.
The high‑ceilinged performance space is made almost entirely of natural wood, much of it hand­crafted by architect Bernard Maybeck's builders. That sense of human touch and care gives the room its ambience, one that leads musicians to play music that is at times spirited, at others spiritual. The recordings that have come out of Maybeck on Concord Jazz are proof that the muse of the improvising pianist has had direct contact with the artists who have performed there.
Unlike most of the recordings he has made under his own name (ones that
feature his compositions), for the Maybeck date, Hicks said, "I wanted to do some more standard compositions. Playing solo gives me a chance to extend my repertoire and play some songs I don't normally play in a group setting. By myself, I can take them in directions you just can't got to when there are other musicians involved.
"For Maybeck," Hicks said, "there were certain things I wanted to record, but really the recording aspect was incidental to the performance. I arrived with a list of songs I wanted to do. But once I started, I picked songs based on the feeling I got from the audience.” – Larry Kelp


Volume 8 – Gerald Wiggins [CCD-4450]
“Wig ... I love this album.
Wig and I have been friends since the early 40s. I've respected his talent and listened to him grow ever since. Of course, in the business, you aren't in close contact unless you live in New York (where you meet on the street more often). Out here in LA it is very spread out and sometimes hard to go see other musicians.
I've always loved Wig's playing for several reasons. First of all, he doesn't take himself too seriously. To do that is a big mistake ... I've learned from experience. He also enjoys playing good songs. He has fun when he's playing. Music is really about having fun. If not, why do it? You study hard, then have fun using what you've learned. And ideally, you make money doing what you love to do.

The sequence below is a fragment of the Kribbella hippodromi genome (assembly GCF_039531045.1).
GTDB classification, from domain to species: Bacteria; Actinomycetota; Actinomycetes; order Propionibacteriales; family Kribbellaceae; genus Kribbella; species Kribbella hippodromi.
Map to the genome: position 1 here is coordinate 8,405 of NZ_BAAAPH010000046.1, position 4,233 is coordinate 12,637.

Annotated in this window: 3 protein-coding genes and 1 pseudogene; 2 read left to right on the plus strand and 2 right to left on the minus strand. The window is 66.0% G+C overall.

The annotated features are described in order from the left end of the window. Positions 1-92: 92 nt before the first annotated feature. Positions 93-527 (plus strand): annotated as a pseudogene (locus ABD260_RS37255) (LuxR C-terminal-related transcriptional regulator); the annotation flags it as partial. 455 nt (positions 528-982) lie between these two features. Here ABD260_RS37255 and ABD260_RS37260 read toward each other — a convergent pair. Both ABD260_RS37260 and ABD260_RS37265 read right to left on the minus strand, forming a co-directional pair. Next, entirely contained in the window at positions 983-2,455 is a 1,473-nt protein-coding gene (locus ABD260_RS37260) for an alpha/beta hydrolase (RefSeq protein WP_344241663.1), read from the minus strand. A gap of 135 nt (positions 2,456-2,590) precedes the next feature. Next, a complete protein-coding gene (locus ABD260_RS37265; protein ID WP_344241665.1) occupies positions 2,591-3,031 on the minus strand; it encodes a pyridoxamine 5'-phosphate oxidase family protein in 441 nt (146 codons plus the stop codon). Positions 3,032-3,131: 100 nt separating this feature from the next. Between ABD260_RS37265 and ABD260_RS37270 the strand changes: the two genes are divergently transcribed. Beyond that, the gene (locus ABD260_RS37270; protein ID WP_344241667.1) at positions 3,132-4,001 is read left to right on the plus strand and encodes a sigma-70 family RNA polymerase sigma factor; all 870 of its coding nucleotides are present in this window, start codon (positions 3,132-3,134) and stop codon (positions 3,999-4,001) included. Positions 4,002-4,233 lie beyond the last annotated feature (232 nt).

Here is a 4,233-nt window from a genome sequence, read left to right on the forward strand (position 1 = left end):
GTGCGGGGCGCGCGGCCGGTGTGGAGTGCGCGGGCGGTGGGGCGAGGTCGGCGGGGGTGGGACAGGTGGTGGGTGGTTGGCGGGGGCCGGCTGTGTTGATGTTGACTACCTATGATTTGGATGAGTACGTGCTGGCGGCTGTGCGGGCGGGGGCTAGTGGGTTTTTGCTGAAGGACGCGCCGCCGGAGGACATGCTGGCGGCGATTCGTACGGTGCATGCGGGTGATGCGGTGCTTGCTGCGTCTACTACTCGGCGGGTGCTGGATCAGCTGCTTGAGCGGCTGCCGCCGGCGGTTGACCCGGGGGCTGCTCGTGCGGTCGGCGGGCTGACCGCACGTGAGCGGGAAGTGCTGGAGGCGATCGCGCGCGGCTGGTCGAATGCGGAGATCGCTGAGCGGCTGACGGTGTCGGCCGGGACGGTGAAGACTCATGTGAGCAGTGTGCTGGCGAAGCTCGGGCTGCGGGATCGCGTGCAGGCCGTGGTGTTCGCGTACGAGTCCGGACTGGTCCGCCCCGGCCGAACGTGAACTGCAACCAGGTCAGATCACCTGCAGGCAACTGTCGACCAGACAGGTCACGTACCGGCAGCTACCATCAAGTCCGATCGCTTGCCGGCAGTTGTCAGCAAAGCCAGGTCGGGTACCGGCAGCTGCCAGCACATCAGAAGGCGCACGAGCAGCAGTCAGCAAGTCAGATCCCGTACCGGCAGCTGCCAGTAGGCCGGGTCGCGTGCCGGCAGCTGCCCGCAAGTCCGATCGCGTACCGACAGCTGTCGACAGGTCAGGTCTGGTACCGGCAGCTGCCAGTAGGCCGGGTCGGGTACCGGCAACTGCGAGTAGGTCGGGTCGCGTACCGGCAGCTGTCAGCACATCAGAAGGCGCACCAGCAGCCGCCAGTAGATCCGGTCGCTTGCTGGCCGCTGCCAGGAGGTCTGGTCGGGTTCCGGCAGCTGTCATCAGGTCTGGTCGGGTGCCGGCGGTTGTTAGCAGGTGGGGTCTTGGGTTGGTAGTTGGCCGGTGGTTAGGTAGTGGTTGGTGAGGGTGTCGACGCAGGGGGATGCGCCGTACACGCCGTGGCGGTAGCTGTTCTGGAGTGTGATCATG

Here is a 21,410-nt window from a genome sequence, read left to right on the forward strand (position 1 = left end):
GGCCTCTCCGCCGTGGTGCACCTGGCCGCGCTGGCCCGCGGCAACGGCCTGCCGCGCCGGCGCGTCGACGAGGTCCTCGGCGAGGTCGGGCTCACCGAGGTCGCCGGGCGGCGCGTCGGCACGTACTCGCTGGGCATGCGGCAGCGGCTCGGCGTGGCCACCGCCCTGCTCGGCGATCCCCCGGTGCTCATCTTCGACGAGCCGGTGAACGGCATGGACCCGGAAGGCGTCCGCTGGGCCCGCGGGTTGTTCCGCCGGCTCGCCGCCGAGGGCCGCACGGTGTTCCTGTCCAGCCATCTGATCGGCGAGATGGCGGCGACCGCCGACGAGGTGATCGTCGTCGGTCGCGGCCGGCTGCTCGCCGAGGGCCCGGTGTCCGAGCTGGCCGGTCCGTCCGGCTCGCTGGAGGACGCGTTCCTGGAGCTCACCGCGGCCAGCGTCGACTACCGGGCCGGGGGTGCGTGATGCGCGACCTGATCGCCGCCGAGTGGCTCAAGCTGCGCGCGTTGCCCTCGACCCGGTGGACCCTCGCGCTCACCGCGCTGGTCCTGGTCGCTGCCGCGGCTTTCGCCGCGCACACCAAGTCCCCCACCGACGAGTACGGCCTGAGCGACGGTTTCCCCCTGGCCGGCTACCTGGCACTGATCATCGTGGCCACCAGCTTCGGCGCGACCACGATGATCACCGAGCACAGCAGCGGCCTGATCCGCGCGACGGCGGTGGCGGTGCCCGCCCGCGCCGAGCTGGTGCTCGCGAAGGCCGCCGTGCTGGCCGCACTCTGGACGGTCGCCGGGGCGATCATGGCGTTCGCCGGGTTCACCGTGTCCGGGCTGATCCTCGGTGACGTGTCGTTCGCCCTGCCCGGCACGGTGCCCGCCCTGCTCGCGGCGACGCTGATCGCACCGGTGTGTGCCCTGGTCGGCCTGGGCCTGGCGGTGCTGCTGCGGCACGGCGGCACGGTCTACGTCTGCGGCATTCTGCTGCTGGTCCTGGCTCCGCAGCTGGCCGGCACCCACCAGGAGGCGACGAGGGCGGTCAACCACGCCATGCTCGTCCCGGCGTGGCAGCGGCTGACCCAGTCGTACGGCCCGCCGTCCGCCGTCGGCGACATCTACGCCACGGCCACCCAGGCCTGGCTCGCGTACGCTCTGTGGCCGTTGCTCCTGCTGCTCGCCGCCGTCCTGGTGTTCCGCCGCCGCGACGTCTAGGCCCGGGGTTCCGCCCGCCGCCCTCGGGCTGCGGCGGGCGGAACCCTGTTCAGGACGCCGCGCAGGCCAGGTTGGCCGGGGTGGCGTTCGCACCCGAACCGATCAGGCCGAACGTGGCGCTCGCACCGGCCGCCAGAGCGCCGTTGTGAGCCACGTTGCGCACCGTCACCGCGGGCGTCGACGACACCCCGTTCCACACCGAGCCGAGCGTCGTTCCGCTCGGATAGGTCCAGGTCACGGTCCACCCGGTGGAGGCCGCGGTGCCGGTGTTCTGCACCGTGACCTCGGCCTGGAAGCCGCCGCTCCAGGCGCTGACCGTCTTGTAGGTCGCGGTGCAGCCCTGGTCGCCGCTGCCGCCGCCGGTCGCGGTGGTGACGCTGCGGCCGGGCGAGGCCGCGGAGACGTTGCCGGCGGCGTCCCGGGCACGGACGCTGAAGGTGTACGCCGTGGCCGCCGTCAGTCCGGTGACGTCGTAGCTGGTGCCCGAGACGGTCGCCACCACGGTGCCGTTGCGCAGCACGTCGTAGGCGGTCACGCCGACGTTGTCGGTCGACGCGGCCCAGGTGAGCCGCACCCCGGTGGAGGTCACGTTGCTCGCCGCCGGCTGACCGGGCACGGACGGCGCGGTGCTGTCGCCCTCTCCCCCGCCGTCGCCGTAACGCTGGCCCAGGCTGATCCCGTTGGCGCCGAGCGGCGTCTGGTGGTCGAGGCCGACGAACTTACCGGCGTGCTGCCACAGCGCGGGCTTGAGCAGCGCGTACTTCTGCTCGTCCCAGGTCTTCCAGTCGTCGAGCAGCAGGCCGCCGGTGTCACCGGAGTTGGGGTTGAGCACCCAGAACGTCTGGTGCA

Wig has another great quality, natural relaxation. Art Tatum had it, and it shows in Gerald. (They were good friends.) That is one of the most important things in playing. It has its effect on people and they enjoy it without realizing why. That goes for both the audience and musicians alike and is one of the reasons everyone enjoys playing with Wig.
Wig is respected because he has all these qualities plus a beautiful touch and he never overplays.” – Jimmy Rowles

Volume 9 – Marian McPartland [CCD-4460]
“The night before she was scheduled to play the ninth jazz piano concert recorded for the "Live At Maybeck Hall" series, Marian McPartland sat down at the Baldwin in her hotel room, not far from the concert hall on a hill, and toyed with a few tunes. She had a long list ranging from standards written in the 1920s and 1930s to an offbeat, rollicking blues by Ornette Coleman and also a whirling improvisation of her own ‑ "the kind of modernistic things I like," she says of the latter songs. She headed toward the concert hall in high spirits, because she knew she would have a good audience in a wonderful, small hall with a nice piano. But she still hadn't decided what to play. "Well, play this thing," she told herself. "It's all going to work out."
Miss McPartland brought her characteristic strength and classiness to each tune. To her fastidious technique, forceful sound and emotional depth, add her ‘au courant’ imagination and far‑ranging intellectual curiosity about all musical material, and you will arrive at some conclusions about why her concert, which she programmed intuitively on the spot for her audience, turned out to be a standard – a vision – for great jazz piano.” – Leslie Gourse


Volume 10 – Kenny Barron [CCD-4466]

“Kenny Barron has been playing piano out there for two ­thirds of his life. This son of Philadelphia began work barely out of high school, partly through his late brother Bill’s solicitude. Kenny played with homeboy Jimmy Heath and Dizzy Gillespie in his teens, Yusef Lateef and Ron Carter in his thirties, sax‑man Bill often. In recent years he’s co-­founded the Monk‑band Sphere and duetted prettily with romantic soul‑mate Stan Getz.